The Bitcoin network, which is operated by computers conducting bitcoin mining, has passed 1 exaFLOPS, making it more than 8 times faster than the top 500 super computers combined.
FLOPS is an abbreviation of FLoating-point Operations Per Second, and is a common measure of a computer’s speed. According to bitcoinwatch.com, the hashrate estimate for the bitcoin network has just passed 1 exaFLOPS (or 1000 petaFLOPS). This is technically not an accurate measurement since bitcoin mining, the process which maintains the bitcoin network, uses almost no floating point operations, relying entirely on integer calculations instead. Thus, the number is more of an estimate. Still, this puts the speed of the network somewhere in the range of 8 times faster than the top 500 supercomputers in the world… combined.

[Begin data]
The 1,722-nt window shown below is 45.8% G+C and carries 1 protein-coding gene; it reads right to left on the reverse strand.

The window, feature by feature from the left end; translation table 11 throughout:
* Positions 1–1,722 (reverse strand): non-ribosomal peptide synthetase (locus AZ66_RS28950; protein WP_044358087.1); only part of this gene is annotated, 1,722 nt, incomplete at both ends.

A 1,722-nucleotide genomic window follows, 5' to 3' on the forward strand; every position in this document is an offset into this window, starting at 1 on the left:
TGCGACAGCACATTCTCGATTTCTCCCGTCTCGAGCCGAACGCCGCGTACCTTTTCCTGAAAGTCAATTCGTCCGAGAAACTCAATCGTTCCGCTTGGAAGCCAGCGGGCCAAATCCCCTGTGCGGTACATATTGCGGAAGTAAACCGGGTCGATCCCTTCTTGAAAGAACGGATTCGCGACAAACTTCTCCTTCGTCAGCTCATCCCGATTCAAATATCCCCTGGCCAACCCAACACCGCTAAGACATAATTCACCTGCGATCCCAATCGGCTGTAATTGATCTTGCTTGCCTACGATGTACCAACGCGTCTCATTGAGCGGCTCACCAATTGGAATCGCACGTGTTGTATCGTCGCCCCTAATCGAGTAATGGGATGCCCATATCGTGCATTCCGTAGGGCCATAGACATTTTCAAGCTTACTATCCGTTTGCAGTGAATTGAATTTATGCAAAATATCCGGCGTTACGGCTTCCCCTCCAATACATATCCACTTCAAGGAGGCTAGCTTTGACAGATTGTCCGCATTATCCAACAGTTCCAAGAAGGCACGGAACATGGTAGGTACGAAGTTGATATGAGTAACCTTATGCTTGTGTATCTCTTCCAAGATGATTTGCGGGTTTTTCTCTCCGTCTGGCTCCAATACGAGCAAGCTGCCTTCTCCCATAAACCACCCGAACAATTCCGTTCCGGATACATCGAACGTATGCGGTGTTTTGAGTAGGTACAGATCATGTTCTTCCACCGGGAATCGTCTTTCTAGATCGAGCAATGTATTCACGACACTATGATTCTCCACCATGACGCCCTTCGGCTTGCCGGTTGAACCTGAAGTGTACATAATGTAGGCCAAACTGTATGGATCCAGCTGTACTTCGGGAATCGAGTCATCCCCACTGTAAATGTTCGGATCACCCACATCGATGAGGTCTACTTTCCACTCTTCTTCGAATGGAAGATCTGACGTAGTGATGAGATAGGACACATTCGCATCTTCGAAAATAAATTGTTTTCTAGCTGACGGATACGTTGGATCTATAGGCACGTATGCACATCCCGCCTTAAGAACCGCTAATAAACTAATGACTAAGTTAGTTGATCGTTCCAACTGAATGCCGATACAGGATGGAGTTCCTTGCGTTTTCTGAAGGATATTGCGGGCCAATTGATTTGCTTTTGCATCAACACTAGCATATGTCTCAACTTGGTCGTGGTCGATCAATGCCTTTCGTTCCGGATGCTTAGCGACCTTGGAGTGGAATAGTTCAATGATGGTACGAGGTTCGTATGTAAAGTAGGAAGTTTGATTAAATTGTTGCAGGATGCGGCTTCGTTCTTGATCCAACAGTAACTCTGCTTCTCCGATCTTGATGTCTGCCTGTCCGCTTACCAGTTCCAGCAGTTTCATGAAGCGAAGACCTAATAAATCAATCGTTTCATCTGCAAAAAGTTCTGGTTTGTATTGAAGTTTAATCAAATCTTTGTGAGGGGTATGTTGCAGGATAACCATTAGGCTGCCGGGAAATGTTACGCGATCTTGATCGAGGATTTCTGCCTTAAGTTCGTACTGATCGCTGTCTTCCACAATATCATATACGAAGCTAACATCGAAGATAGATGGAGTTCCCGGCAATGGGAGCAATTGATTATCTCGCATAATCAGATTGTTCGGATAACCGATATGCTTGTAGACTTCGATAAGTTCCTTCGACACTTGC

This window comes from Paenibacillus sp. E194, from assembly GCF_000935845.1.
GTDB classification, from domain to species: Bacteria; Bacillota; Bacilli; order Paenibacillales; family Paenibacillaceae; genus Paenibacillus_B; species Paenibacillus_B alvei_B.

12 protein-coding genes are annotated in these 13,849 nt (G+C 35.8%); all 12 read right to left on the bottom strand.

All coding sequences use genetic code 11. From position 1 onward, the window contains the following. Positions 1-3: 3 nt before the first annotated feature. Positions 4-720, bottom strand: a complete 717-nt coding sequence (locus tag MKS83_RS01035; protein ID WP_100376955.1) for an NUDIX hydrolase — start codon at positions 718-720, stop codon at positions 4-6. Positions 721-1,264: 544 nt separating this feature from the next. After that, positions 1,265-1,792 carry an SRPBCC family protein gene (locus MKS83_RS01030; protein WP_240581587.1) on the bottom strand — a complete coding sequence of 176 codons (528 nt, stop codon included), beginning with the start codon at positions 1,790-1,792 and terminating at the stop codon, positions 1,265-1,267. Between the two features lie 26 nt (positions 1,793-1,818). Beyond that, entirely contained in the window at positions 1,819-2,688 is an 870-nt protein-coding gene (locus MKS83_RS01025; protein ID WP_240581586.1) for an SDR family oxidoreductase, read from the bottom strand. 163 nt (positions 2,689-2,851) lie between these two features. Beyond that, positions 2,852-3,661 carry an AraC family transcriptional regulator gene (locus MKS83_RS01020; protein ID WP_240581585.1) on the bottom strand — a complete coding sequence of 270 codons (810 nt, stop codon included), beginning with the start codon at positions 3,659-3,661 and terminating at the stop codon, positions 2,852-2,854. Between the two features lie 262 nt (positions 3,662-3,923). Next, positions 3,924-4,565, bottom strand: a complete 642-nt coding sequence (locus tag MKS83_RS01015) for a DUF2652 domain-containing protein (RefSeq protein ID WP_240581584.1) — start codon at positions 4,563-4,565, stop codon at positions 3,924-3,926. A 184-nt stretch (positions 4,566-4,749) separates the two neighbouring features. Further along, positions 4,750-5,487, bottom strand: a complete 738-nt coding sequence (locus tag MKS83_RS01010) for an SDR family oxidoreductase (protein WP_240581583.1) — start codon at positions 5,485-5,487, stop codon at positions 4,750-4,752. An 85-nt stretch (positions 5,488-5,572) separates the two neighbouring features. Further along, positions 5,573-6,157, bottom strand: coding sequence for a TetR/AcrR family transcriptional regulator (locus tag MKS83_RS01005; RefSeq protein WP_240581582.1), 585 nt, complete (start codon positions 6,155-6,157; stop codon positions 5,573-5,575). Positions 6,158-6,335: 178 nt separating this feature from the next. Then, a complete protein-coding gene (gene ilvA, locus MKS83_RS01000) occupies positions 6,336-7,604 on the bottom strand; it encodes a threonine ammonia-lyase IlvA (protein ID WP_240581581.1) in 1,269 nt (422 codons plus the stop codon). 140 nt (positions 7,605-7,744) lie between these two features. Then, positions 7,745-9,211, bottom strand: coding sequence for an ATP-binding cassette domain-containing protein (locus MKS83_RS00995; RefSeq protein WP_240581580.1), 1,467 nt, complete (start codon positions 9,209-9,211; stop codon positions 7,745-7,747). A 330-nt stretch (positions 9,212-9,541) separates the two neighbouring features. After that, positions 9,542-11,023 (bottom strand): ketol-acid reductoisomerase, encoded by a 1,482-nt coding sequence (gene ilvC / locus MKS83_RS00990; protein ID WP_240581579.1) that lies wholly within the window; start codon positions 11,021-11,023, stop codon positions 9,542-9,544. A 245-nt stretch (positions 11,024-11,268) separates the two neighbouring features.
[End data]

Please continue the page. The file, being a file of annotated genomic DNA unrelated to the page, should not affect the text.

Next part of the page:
IBM Sequoia, the world's fastest super computer
The FLOPS estimate is based on the cost for a system to do bitcoin hash operations on its graphics card, rather than perform other tasks. A conversion rate of 1 hash = 12.7K FLOPS is used to determine the general speed of the network contribution. The estimate was created in 2011, before the creation of ASIC hardware solely designed for bitcoin mining. ASIC doesn’t use floating point operations at all, so there is no “cost” for the system to draw from. Thus, the estimate doesn’t have any real-world meaning for such hardware.
Still, an exaFLOPS is an impressive number, regardless of whether it is technically correct. Top500.org maintains a list of the 500 fastest super computers in the world. The top ranking computer, IBM’s Sequoia, can manage about 16.3 petaFLOPS, or 1.6% of the bitcoin network speed. If all 500 computers were combined, they’d have 48 petaFLOPS between then, which is amazingly, only 5% of what bitcoin is using.